Donald Trump and the GOP Share the Same Anti-Immigrant Policies

Donald Trump's horrific anti-immigrant remarks during his presidential launch included the claim that Mexican immigrants are "bringing drugs, they're bringing crime, they're rapists." Since then, the response -- from immigration groups to major corporations to anyone with any sense of decency -- has been strong criticism of Trump's racist remarks. Univision Network was one of the first to fire Trump, cutting off all business ties with him. NBC followed suit, and Macy's did too.

One Republican candidate, George Pataki, strongly denounced Trump and challenged his fellow Republican candidates to join him. The rest of the Republican field doesn't seem to have gotten the message that Donald Trump's words must be condemned. For the most part, GOP 2016 presidential contenders have stayed silent, refusing to take any active stance against Trump's bigoted comments. Only when asked 11 days after Trump's speech did Jeb Bush say that he doesn't agree with Trump. Rand Paul literally walked away from the question yesterday. Ted Cruz actually said he thinks Trump is "terrific."

Anyone who aspires to our nation's highest office should have spoken up strongly against his remarks immediately, without hesitation. It shouldn't be a surprise, though, that the major Republican presidential candidates did not. They didn't want to ruffle the feathers of their party's anti-immigrant base by speaking out against any anti-immigrant rhetoric, even rhetoric as incendiary as Trump's.

Sadly, Trump is gaining ground in the polls: He's in second place in the latest New Hampshire and Iowa polls. It's rhetoric from people like Trump that revs up that anti-immigrant Republican base, but it's the anti-immigrant policies of the entire Republican Party that fuel the fire. Lacking policies that are fundamentally different from Trump's, Republican candidates fell to their usual silence, allowing Trump to spout his anti-immigrant rhetoric with no check from the rest of the GOP.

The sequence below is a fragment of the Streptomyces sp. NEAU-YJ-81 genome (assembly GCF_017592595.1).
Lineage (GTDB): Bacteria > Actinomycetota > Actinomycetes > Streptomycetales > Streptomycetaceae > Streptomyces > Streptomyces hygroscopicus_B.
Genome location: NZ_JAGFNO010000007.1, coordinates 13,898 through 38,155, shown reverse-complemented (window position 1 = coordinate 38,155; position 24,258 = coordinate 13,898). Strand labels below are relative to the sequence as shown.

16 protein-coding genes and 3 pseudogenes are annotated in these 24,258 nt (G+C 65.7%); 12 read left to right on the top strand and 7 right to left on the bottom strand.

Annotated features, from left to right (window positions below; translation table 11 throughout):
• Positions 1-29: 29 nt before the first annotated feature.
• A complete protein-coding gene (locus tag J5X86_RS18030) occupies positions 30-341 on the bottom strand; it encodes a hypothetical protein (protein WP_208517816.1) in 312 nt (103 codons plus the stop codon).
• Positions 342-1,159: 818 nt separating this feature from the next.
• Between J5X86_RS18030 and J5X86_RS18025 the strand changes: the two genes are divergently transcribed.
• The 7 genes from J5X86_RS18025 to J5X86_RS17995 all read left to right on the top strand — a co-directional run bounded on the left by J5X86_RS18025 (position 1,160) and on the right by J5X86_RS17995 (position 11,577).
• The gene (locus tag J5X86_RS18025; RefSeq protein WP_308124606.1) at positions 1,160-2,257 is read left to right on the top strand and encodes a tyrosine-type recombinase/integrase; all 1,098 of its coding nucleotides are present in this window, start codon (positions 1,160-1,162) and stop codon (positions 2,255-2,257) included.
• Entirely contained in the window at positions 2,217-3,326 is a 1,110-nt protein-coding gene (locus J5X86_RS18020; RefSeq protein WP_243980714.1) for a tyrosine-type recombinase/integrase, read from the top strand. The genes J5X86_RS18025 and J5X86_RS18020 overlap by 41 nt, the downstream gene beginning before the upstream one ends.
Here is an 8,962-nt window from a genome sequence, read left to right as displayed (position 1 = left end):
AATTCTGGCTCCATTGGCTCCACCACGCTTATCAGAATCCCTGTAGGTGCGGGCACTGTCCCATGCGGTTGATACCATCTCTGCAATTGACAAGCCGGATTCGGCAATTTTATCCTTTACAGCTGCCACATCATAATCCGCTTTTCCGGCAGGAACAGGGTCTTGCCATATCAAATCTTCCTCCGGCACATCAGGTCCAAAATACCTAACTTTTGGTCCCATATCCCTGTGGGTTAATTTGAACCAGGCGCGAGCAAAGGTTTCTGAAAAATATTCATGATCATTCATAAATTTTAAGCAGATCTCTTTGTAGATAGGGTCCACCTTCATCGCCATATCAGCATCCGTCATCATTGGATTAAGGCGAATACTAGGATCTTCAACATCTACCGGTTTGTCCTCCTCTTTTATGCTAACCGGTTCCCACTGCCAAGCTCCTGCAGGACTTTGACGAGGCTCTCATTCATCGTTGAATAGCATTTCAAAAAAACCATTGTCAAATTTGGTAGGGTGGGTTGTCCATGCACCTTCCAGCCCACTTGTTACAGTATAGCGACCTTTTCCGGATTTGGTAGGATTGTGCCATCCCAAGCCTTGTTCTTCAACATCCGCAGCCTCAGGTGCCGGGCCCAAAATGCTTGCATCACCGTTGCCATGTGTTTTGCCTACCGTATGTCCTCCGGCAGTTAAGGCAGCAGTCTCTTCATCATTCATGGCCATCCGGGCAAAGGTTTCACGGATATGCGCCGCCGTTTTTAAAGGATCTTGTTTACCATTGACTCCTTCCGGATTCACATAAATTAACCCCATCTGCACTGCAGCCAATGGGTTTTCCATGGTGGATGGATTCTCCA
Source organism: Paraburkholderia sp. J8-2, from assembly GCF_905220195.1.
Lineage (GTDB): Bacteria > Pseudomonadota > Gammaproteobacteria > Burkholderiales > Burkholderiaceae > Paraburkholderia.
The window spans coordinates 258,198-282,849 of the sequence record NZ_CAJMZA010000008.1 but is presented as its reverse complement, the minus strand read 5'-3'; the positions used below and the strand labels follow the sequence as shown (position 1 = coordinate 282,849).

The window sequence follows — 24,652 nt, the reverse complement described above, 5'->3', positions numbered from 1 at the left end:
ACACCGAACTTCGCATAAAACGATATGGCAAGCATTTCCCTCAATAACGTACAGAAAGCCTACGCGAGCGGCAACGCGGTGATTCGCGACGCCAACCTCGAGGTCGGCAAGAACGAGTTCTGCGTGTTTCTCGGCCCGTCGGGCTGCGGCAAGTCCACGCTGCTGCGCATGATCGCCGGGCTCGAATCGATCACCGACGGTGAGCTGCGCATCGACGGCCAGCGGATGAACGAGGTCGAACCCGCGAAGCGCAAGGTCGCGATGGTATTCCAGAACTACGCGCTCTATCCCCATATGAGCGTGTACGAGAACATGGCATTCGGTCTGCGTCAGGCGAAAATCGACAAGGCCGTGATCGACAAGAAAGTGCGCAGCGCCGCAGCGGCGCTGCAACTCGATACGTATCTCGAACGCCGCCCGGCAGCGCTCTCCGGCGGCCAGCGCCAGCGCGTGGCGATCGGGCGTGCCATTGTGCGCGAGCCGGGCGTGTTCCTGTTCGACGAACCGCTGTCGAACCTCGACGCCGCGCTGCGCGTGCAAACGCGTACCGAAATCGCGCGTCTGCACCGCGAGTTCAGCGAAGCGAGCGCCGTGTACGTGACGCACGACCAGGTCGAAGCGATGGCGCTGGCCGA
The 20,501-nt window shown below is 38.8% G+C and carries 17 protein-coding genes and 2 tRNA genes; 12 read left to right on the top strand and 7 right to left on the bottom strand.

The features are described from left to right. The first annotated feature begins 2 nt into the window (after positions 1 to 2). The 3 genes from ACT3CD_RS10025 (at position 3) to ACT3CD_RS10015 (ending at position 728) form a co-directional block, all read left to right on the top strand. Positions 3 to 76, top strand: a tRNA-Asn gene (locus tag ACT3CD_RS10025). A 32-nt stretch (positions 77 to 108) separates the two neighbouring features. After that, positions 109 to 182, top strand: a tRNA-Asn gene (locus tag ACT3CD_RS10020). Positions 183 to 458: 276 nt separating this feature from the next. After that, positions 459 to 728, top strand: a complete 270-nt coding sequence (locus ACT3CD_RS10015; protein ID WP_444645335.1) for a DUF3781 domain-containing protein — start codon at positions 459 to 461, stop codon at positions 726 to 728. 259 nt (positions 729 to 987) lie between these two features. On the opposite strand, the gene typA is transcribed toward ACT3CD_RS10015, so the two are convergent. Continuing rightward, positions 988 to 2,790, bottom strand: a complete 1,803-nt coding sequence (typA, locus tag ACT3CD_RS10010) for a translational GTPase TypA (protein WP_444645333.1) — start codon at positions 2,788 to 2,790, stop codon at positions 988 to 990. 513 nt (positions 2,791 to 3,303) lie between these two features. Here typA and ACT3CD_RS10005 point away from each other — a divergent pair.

A look at the immigration policies of the Republican presidential candidates and of the Republican Party shows that while rhetoric may differ within the party, policy differences are few and far between. The Republican Party is an anti-immigrant party, and GOP candidates are falling in line to promote anti-immigrant policies.

In the 2016 campaign, some will be quick to note that candidates with ties to the Latino community, namely Marco Rubio and Jeb Bush, are trying to define themselves as different from the rest. However, while Marco Rubio briefly supported comprehensive immigration reform, he scurried back to the tea party and now believes that his work for comprehensive immigration reform was a mistake altogether. Jeb Bush says he's willing to stand up to his party, but relegating undocumented immigrants to a second-class "legal status" and calling citizenship an "undeserving reward" for undocumented people is sadly in line with what Donald Trump and most of the rest of the Republican Party is saying.

All of the major Republican candidates oppose comprehensive immigration reform with a path to citizenship. All oppose President Obama's executive actions on immigration that protect DREAMers and families from deportation. So it's no wonder that in the days after Trump accused immigrants from Mexico of being rapists, none proactively spoke out against Trump's fostering of anti-immigrant fears. The GOP 2016 candidates are in lock step on their anti-immigrant policies as they court their virulently anti-immigrant base.